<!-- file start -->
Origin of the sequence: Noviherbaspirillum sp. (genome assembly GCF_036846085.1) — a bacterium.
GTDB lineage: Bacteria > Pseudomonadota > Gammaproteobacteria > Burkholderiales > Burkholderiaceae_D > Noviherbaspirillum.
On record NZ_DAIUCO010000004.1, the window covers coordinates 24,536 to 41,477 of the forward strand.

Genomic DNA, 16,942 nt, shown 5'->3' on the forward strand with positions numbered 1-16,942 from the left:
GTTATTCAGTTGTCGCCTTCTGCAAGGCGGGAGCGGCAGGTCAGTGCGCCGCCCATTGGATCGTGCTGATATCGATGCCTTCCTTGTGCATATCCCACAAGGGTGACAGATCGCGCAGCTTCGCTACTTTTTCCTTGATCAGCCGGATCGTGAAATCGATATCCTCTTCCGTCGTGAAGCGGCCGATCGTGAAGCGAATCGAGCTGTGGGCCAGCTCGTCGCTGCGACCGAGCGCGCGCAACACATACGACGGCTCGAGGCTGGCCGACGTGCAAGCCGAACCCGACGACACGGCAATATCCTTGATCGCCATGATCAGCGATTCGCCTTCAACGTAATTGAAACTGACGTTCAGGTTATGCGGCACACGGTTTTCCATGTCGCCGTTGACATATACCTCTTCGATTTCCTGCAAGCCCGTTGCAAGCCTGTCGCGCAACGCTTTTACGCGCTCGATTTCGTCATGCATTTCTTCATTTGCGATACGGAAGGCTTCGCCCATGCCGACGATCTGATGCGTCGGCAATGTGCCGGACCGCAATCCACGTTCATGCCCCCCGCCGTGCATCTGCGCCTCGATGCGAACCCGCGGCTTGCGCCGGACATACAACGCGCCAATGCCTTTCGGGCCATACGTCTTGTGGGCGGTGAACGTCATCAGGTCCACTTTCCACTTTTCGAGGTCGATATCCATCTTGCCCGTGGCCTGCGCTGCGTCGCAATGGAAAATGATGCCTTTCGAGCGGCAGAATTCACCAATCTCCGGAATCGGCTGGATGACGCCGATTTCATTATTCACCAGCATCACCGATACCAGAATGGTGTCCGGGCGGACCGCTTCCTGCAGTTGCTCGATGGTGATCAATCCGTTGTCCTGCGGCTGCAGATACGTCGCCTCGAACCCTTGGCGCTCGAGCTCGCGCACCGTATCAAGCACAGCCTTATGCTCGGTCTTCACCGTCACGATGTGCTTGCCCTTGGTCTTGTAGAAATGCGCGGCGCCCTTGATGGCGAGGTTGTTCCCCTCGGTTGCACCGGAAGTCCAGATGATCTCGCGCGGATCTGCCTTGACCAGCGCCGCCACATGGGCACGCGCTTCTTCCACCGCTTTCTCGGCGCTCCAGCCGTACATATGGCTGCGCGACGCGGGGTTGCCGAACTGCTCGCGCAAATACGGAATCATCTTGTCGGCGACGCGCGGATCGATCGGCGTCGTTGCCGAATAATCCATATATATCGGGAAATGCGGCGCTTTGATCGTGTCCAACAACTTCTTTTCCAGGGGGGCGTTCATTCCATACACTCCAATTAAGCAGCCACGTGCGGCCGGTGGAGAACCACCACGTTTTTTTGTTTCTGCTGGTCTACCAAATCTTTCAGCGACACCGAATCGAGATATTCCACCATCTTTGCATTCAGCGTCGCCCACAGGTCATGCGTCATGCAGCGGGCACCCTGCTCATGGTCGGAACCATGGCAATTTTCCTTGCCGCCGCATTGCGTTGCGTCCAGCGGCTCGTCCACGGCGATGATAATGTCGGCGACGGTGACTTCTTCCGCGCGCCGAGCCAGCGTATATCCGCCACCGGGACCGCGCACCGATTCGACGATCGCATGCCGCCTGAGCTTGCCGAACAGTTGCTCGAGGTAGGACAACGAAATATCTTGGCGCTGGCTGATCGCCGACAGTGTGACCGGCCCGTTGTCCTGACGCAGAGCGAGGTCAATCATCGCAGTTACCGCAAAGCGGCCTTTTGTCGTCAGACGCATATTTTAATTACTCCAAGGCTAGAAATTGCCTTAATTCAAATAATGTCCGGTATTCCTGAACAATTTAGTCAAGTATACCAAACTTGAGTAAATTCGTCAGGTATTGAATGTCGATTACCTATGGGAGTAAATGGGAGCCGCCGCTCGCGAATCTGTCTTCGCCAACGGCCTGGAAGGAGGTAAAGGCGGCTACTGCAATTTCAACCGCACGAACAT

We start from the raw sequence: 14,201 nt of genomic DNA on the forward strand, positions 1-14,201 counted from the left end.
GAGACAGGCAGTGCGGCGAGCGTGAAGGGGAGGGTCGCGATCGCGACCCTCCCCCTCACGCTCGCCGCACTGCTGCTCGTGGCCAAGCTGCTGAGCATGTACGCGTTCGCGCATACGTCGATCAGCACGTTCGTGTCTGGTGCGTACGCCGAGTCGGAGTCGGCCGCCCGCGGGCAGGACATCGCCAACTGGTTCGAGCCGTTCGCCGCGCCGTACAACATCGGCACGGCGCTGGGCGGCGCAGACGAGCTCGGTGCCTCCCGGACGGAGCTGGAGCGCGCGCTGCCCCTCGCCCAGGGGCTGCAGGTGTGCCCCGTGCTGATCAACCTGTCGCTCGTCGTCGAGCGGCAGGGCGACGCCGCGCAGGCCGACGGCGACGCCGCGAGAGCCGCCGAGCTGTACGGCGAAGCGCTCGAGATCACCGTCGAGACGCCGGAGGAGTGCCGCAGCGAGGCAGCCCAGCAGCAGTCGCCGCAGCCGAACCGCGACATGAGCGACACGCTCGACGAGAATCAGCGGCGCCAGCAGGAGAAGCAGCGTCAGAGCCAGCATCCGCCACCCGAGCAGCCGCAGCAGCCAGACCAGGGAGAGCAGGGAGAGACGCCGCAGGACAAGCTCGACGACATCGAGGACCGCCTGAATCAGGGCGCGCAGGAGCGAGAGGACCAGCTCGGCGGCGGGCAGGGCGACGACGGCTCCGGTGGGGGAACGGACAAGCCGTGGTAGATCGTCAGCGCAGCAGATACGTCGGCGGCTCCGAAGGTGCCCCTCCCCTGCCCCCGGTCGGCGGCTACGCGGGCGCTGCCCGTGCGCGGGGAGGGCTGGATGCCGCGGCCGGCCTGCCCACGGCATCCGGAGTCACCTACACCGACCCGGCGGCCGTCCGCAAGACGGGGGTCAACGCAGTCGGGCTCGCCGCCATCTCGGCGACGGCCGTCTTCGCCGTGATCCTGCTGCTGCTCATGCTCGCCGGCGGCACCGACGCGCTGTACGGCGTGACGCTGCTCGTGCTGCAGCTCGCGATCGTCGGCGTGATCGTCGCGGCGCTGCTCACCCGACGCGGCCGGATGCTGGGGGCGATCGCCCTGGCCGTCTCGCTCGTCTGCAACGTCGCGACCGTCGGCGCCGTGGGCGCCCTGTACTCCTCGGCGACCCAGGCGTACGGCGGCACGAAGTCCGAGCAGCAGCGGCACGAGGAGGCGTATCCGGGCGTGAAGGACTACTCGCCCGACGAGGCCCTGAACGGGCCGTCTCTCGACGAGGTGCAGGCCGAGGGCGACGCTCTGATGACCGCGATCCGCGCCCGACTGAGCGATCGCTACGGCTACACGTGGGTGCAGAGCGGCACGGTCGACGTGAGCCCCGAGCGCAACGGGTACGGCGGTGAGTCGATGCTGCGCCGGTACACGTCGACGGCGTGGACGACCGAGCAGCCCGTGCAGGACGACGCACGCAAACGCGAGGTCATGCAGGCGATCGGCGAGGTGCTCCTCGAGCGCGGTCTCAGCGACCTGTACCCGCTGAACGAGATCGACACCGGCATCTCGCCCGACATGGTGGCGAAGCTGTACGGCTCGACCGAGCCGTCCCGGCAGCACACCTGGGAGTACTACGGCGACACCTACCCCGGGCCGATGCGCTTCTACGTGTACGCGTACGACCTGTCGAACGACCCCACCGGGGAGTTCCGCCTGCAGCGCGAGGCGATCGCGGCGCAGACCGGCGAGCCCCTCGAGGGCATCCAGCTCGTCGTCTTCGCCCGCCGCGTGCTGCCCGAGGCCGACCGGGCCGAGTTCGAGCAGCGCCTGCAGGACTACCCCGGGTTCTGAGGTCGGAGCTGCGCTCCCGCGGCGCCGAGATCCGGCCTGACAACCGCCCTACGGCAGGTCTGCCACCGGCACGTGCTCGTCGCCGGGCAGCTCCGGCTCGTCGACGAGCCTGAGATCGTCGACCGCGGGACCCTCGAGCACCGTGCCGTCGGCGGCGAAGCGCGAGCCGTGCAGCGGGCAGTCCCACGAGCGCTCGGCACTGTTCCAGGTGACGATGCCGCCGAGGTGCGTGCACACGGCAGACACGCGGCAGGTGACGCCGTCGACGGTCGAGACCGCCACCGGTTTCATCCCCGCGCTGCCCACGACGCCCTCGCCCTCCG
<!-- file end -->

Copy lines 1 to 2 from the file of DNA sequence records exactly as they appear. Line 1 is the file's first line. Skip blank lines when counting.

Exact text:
Origin of the sequence: Noviherbaspirillum sp. (genome assembly GCF_036846085.1) — a bacterium.
GTDB lineage: Bacteria > Pseudomonadota > Gammaproteobacteria > Burkholderiales > Burkholderiaceae_D > Noviherbaspirillum.